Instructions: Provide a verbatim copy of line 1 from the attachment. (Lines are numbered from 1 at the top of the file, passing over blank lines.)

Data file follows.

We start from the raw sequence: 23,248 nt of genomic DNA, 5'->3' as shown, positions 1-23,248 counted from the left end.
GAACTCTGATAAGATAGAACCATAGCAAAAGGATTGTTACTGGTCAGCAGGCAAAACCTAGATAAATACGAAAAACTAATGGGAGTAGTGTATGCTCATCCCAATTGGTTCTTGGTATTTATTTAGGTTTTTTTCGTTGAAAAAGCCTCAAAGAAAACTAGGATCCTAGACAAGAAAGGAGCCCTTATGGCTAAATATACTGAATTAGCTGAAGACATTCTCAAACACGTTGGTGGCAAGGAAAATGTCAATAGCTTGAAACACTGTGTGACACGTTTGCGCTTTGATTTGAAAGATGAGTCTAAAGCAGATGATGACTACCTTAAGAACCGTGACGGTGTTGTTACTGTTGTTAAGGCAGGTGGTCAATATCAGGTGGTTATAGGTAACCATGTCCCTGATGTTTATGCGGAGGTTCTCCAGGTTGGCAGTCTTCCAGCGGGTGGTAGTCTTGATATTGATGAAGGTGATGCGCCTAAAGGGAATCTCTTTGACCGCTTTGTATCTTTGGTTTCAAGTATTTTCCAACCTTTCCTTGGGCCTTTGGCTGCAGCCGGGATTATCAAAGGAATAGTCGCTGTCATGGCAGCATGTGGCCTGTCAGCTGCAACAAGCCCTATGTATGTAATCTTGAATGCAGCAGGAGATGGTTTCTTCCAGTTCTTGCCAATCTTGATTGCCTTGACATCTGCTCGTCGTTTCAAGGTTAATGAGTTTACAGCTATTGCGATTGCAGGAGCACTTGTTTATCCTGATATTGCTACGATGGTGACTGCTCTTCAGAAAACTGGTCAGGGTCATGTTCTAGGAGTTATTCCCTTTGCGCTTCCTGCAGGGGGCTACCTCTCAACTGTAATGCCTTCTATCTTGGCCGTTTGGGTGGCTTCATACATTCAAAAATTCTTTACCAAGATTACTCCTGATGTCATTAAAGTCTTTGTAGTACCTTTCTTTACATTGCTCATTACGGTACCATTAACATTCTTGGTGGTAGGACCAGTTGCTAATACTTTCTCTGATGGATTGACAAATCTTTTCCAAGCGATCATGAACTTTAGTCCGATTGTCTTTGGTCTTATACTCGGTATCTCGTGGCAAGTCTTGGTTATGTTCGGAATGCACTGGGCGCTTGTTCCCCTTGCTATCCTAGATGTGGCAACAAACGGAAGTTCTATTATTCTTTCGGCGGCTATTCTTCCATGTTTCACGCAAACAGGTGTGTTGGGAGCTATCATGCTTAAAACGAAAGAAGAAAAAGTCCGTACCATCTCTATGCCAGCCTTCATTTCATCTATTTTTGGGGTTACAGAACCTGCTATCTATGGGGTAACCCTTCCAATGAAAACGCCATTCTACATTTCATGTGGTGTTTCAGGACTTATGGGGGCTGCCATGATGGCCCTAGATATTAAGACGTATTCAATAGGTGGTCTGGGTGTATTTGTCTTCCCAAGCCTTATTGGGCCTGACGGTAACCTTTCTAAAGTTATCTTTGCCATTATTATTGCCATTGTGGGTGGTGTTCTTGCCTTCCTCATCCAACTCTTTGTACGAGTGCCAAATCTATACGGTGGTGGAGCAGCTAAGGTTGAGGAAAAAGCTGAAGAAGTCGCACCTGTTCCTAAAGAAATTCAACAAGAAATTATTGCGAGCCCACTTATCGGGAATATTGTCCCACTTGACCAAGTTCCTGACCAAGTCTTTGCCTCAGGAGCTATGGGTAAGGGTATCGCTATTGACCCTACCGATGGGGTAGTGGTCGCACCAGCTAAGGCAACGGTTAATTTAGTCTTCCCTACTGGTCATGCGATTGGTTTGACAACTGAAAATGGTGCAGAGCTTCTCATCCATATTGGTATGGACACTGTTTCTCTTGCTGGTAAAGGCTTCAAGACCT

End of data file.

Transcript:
We start from the raw sequence: 23,248 nt of genomic DNA, 5'->3' as shown, positions 1-23,248 counted from the left end.